7 Half Marathon Training Tips for Beginners
Training for a race is a great way to get in shape if you are just beginning an exercise routine. A half marathon, or 13.1 miles, may seem like a lofty goal if you are a novice runner, but with the right training schedule and a great pair of running shoes, you’ll be crossing the finish line in no time.
1. Assess your gear.
The first and easiest thing to do to get started is to understand what types of shoes you're going to use.
I don't recommend you break in that new pair of shoes on race day. Make sure that you take your time to wear your new shoes. Get them prepared and understand how it makes your body feel after wearing them for the first time.
Make sure that they're not going to wear differently, and you're not going to get blisters.
The same goes for the clothes, especially during the beginning part of the year. The weather t can be difficult to prepare for. Make sure that you've got the right layers. You don't want to wear too much while you're out there, because once you start running, you're going to be getting warm, so really look at the inventory of what you have.
If you're going to be bringing any sort of snacks while you're running, make sure that you have something to put them in. So really start to assess your gear, start to make plans ahead of time to make sure that you have what you need.
2. Train one week per mile.
As far as the amount of time that you should be preparing for your race, I typically recommend one week per mile.
If you're going to be running a half marathon, which is 13.1 miles, you want to give yourself about 13 weeks to prepare.
Make sure that you focus on progression through your training program, and you're giving yourself plenty of time to get ready for the race.
As far as the training goes during that initial training period, try to alternate your training styles. Don't always run at the same pace. Try shorter, faster runs. Try longer and even slower runs.
Varying your body's ability can really help improve your chances of success on actual race day.
3. Think about nutrition.
And speaking of race day, what should you be eating?
There is a real opportunity for you to take advantage of nutrition as you prepare for the race. Ensure you start good nutrition habits at least a week ahead of time. Make sure that you're eating relatively low fiber options and relatively high carbohydrate fueling sources to make sure your body has glycogen stored, so you can put forth the effort while you're on the racecourse.
So things like pasta, your white bread, your simple carbs are really going to help give you the ability to put forth the effort while you're actually on your run.
As far as your race day and actually being onto the course, I typically recommend anywhere between 30 to 60 grams of carbohydrates per hour depending on your pace. So the more intense that you're running, the more carbohydrates your body is going to need in order to maintain that pace.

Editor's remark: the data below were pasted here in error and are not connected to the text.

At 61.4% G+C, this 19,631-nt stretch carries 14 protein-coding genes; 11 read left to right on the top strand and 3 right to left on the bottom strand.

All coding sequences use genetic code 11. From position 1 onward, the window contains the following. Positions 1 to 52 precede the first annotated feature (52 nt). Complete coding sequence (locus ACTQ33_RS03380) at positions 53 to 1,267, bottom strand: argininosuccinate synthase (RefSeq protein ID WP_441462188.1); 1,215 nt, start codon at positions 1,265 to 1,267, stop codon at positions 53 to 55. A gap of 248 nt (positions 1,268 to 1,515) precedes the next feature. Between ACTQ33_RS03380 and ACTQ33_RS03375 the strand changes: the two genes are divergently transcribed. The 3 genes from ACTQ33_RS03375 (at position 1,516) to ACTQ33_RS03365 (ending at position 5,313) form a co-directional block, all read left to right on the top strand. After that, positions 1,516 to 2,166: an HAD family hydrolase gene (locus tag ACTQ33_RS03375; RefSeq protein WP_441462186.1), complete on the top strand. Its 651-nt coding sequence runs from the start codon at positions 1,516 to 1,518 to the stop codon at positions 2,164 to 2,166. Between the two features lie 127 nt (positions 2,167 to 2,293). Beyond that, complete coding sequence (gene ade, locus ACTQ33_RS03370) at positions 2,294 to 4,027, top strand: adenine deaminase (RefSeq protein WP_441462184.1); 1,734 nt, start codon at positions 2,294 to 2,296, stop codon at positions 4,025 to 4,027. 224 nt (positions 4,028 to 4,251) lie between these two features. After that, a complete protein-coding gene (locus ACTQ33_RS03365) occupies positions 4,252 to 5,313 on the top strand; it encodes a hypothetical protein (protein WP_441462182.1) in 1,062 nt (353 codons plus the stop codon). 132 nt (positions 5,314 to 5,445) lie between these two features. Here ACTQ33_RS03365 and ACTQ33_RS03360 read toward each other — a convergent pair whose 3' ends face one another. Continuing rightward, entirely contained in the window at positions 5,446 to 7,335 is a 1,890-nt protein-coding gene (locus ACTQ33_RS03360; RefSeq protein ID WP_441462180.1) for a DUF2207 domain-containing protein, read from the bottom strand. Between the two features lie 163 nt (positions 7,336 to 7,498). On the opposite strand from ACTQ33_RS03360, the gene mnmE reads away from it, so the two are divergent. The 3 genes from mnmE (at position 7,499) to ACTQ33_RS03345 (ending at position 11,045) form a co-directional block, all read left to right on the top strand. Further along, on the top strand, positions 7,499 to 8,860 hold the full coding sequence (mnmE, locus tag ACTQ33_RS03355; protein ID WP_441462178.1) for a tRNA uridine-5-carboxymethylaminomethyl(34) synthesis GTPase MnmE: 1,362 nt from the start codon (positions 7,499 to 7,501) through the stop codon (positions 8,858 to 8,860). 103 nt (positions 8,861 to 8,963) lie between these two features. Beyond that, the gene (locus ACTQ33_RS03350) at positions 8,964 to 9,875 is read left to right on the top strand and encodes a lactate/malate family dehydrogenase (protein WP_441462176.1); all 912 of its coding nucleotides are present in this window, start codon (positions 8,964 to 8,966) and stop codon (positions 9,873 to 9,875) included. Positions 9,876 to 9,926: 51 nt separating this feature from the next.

Those gummy bears, the jelly beans, the granola bars, all of those things are great options while you're on the course and you're making sure that you're fueling throughout that run.
4. Don't forget about cross-training.
Cross-training — resistance training, yoga, cycling, all of those other components — is a great way to build up strength in other areas, to make sure your body is completely prepared to put forth the effort while you're on the course.
5. And always remember to recover.
Recovery is especially important during training, especially after you're done with your longer runs. Make sure that you're putting back in those good carbs, your protein especially. We want to make sure we recover and we repair.
That's ultimately what maintaining that skeletal muscle mass is going to be. As your expending more calories on a regular basis, we want to make sure to replace those calories with positive things like good sources of protein and good unsaturated fats.
6. While racing, don't be afraid to walk.
As far as while you're on the course, make sure that you aren't afraid of taking walks. Make sure that you're able to complete the race. If that means walking for another couple of minutes in between different mile markers, take that time to be able to recover.
Listen to your body and make sure you play it safe while you're out there.
7. Find your race pace and walk or run with others.
Two more quick ones. Find your race pace. Make sure you set yourself up for the best chance for success by not starting out too quickly. We want to stay within a reasonable pace. Make sure you continue to check how quickly you're running your miles to make sure you're not burning yourself out in the beginning and you can't complete it towards the end.
And then try to walk or run with others while you're on the course or even while you're training. It'll help push you. It'll help keep you accountable to make sure that you have the best race you can. Good luck, everyone.
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